Designing a Master Bathroom Remodel
There are a few important aspects to consider when it comes to designing your bathroom remodel: materials, style, and layout. In terms of material, your only real limit is your imagination and your budget. Homeowners are incorporating increasingly luxurious materials into their bathrooms, from granite countertops to marble showers. In terms of style, it's important to get a sense for your personal style before starting your project. Get inspired by looking at project examples online or visit a design showroom in person. Both of these options can help you get a sense for your many options, so that you can pick out your favorite materials and fixtures. Lastly, it's extremely important to consider the layout of your space when designing your project. Given the space that you're working with, you must decide whether a bath or shower is a better fit for the space. In recent years, baths have become less popular, as showers are typically more economical uses of space, and can also be customized with a variety of water features. Other design decisions, such as number of sinks or shower size, will vary greatly given the dimensions of your space.
We recommend picking out your materials, fixtures, and other design features before beginning your project so that you have a realistic sense of your projected costs.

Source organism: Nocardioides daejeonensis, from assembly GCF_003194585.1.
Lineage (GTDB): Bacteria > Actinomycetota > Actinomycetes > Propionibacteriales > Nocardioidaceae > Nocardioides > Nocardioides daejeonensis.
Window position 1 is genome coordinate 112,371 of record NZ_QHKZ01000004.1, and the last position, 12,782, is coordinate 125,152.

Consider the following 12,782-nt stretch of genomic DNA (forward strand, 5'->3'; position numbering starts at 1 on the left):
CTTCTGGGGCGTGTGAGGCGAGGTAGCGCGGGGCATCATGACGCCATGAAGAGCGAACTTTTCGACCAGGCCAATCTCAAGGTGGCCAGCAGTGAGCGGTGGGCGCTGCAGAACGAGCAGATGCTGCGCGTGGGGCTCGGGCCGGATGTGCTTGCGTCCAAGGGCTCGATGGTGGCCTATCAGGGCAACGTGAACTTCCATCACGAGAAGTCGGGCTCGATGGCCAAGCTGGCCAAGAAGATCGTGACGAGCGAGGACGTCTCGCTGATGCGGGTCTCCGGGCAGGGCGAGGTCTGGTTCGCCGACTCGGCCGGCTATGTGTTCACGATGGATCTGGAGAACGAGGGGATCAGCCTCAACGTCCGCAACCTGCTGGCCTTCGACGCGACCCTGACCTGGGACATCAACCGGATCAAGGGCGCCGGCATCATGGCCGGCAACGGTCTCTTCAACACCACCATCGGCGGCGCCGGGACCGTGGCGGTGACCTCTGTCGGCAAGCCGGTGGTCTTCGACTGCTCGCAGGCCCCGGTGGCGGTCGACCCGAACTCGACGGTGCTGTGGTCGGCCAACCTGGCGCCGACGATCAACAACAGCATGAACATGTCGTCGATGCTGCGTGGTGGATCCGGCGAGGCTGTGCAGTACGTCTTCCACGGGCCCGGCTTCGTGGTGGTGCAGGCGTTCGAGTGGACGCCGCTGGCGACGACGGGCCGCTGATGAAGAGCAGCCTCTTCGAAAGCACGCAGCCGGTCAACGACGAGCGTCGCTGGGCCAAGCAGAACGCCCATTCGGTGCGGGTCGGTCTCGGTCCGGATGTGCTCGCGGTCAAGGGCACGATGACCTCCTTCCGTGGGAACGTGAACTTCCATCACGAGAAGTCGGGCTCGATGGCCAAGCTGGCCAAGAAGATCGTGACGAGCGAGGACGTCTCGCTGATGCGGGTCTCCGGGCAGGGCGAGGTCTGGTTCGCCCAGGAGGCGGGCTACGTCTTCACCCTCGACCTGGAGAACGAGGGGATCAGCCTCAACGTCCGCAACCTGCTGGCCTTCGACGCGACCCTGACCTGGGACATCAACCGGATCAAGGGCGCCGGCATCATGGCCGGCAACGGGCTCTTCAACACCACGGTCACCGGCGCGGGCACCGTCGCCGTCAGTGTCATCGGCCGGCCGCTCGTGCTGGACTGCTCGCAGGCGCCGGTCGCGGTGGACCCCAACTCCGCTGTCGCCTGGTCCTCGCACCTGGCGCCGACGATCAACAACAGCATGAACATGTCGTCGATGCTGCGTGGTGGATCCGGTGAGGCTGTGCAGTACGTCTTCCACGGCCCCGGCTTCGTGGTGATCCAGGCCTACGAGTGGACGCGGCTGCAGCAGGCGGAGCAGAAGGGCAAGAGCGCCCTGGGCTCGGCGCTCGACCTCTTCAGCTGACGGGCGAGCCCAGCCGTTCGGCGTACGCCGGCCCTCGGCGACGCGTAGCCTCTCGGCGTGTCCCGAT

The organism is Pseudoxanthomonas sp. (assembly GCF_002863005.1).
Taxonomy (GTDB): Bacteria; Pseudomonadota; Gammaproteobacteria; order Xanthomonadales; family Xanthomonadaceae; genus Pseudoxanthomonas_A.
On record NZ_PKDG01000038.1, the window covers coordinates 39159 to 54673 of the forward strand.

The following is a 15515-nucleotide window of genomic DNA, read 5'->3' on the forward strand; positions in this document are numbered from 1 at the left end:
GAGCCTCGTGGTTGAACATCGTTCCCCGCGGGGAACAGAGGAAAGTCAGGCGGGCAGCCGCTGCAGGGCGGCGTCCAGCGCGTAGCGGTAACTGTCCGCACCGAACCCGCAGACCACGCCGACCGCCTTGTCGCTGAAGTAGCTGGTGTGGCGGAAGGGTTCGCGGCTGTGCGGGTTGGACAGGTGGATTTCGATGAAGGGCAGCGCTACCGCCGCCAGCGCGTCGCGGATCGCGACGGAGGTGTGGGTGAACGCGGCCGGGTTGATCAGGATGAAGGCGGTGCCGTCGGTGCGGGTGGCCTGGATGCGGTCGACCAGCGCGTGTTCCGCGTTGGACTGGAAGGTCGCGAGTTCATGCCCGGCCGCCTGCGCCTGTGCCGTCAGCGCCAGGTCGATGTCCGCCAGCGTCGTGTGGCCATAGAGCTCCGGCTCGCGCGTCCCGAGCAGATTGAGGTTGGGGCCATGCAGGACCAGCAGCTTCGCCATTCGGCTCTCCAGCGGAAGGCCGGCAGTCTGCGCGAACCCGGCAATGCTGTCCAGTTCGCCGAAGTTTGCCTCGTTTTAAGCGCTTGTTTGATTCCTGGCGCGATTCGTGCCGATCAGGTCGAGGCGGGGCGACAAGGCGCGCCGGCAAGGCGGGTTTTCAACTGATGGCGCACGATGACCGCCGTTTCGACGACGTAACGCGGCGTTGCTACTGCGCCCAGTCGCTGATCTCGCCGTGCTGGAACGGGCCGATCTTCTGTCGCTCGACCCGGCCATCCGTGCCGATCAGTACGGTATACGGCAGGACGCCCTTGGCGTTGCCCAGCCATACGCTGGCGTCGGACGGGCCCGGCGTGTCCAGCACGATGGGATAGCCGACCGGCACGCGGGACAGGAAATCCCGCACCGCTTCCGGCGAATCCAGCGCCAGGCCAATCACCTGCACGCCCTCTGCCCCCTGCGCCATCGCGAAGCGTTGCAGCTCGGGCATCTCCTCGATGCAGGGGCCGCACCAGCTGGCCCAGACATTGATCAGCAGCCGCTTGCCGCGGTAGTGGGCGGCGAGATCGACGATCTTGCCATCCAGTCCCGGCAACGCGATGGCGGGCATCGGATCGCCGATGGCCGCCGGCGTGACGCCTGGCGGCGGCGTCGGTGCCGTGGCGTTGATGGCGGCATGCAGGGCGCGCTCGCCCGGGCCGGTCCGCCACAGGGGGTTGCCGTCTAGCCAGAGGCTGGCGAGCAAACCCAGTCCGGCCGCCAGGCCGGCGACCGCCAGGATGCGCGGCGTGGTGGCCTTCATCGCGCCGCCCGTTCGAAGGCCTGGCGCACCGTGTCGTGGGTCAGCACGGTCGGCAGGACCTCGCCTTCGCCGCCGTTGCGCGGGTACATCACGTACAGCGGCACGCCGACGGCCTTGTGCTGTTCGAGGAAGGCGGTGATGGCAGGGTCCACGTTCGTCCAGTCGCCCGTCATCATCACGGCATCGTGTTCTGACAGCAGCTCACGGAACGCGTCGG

Bathroom Feature Ideas
Two sinks: A remodel is a great time to add a second sink to your master bathroom. This allows each person to have their own space, and saves time in the morning and at night.
Cost to Remodel Master Bathroom
As they are often the largest bathrooms in the house, master bathroom remodels tend to be the most expensive of the bathroom renovations, as compared to renovating smaller bathrooms. The cost of these projects varies greatly, as the project could be a full-gut or a partial remodel. Additionally, the fixtures and materials chosen will influence the final price. Master bathroom remodels can cost anywhere from $8,000 to $50,000.
To get a better sense of your master bathroom remodel options and potential costs, speak to one of our licensed experts. Give us a call at 978.697.4625 or start designing your project by requesting a free quote.